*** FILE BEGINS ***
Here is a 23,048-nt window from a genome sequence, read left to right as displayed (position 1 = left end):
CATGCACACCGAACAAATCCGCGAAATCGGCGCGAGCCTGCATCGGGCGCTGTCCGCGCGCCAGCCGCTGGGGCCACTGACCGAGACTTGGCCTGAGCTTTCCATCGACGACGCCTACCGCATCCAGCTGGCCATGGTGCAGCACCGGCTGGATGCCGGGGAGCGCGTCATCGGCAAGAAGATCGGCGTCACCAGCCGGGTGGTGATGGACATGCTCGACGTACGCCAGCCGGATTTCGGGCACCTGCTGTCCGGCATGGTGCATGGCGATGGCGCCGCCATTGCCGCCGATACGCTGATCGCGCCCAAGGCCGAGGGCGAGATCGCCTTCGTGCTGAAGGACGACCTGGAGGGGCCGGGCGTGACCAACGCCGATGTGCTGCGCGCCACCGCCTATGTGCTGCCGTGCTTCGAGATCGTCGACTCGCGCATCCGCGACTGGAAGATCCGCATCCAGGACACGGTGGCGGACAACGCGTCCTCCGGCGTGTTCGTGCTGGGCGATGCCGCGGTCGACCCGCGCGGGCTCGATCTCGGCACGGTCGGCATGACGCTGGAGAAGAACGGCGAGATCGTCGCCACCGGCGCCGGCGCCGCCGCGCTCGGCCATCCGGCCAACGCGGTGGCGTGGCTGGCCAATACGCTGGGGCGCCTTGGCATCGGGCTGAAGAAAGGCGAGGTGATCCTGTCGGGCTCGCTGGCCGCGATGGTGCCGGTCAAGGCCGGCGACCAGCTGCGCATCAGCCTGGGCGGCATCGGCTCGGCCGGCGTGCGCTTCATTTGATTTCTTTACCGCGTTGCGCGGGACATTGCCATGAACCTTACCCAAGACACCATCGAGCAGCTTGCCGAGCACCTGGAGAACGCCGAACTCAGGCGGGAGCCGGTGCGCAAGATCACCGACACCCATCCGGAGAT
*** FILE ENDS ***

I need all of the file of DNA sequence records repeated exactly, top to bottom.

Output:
Here is a 23,048-nt window from a genome sequence, read left to right as displayed (position 1 = left end):
CATGCACACCGAACAAATCCGCGAAATCGGCGCGAGCCTGCATCGGGCGCTGTCCGCGCGCCAGCCGCTGGGGCCACTGACCGAGACTTGGCCTGAGCTTTCCATCGACGACGCCTACCGCATCCAGCTGGCCATGGTGCAGCACCGGCTGGATGCCGGGGAGCGCGTCATCGGCAAGAAGATCGGCGTCACCAGCCGGGTGGTGATGGACATGCTCGACGTACGCCAGCCGGATTTCGGGCACCTGCTGTCCGGCATGGTGCATGGCGATGGCGCCGCCATTGCCGCCGATACGCTGATCGCGCCCAAGGCCGAGGGCGAGATCGCCTTCGTGCTGAAGGACGACCTGGAGGGGCCGGGCGTGACCAACGCCGATGTGCTGCGCGCCACCGCCTATGTGCTGCCGTGCTTCGAGATCGTCGACTCGCGCATCCGCGACTGGAAGATCCGCATCCAGGACACGGTGGCGGACAACGCGTCCTCCGGCGTGTTCGTGCTGGGCGATGCCGCGGTCGACCCGCGCGGGCTCGATCTCGGCACGGTCGGCATGACGCTGGAGAAGAACGGCGAGATCGTCGCCACCGGCGCCGGCGCCGCCGCGCTCGGCCATCCGGCCAACGCGGTGGCGTGGCTGGCCAATACGCTGGGGCGCCTTGGCATCGGGCTGAAGAAAGGCGAGGTGATCCTGTCGGGCTCGCTGGCCGCGATGGTGCCGGTCAAGGCCGGCGACCAGCTGCGCATCAGCCTGGGCGGCATCGGCTCGGCCGGCGTGCGCTTCATTTGATTTCTTTACCGCGTTGCGCGGGACATTGCCATGAACCTTACCCAAGACACCATCGAGCAGCTTGCCGAGCACCTGGAGAACGCCGAACTCAGGCGGGAGCCGGTGCGCAAGATCACCGACACCCATCCGGAGAT